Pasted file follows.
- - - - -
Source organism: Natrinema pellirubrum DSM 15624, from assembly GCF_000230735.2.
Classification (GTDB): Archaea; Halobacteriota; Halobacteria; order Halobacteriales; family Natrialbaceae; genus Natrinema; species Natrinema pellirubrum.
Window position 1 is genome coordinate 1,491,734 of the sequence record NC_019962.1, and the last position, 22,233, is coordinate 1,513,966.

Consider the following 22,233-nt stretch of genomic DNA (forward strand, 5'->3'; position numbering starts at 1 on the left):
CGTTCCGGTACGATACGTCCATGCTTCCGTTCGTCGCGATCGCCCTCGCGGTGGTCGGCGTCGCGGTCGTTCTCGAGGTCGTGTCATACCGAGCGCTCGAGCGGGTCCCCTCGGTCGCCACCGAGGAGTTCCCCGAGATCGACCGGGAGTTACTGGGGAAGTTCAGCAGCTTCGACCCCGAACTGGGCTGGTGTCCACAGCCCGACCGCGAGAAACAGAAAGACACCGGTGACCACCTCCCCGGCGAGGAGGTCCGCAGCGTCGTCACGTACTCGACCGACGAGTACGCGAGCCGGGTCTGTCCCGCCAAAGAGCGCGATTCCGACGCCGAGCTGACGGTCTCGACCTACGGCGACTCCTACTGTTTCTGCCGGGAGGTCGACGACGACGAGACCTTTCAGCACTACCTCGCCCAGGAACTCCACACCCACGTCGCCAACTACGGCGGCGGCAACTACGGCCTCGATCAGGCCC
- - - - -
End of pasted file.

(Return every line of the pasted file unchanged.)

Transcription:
Source organism: Natrinema pellirubrum DSM 15624, from assembly GCF_000230735.2.
Classification (GTDB): Archaea; Halobacteriota; Halobacteria; order Halobacteriales; family Natrialbaceae; genus Natrinema; species Natrinema pellirubrum.
Window position 1 is genome coordinate 1,491,734 of the sequence record NC_019962.1, and the last position, 22,233, is coordinate 1,513,966.

Consider the following 22,233-nt stretch of genomic DNA (forward strand, 5'->3'; position numbering starts at 1 on the left):
CGTTCCGGTACGATACGTCCATGCTTCCGTTCGTCGCGATCGCCCTCGCGGTGGTCGGCGTCGCGGTCGTTCTCGAGGTCGTGTCATACCGAGCGCTCGAGCGGGTCCCCTCGGTCGCCACCGAGGAGTTCCCCGAGATCGACCGGGAGTTACTGGGGAAGTTCAGCAGCTTCGACCCCGAACTGGGCTGGTGTCCACAGCCCGACCGCGAGAAACAGAAAGACACCGGTGACCACCTCCCCGGCGAGGAGGTCCGCAGCGTCGTCACGTACTCGACCGACGAGTACGCGAGCCGGGTCTGTCCCGCCAAAGAGCGCGATTCCGACGCCGAGCTGACGGTCTCGACCTACGGCGACTCCTACTGTTTCTGCCGGGAGGTCGACGACGACGAGACCTTTCAGCACTACCTCGCCCAGGAACTCCACACCCACGTCGCCAACTACGGCGGCGGCAACTACGGCCTCGATCAGGCCC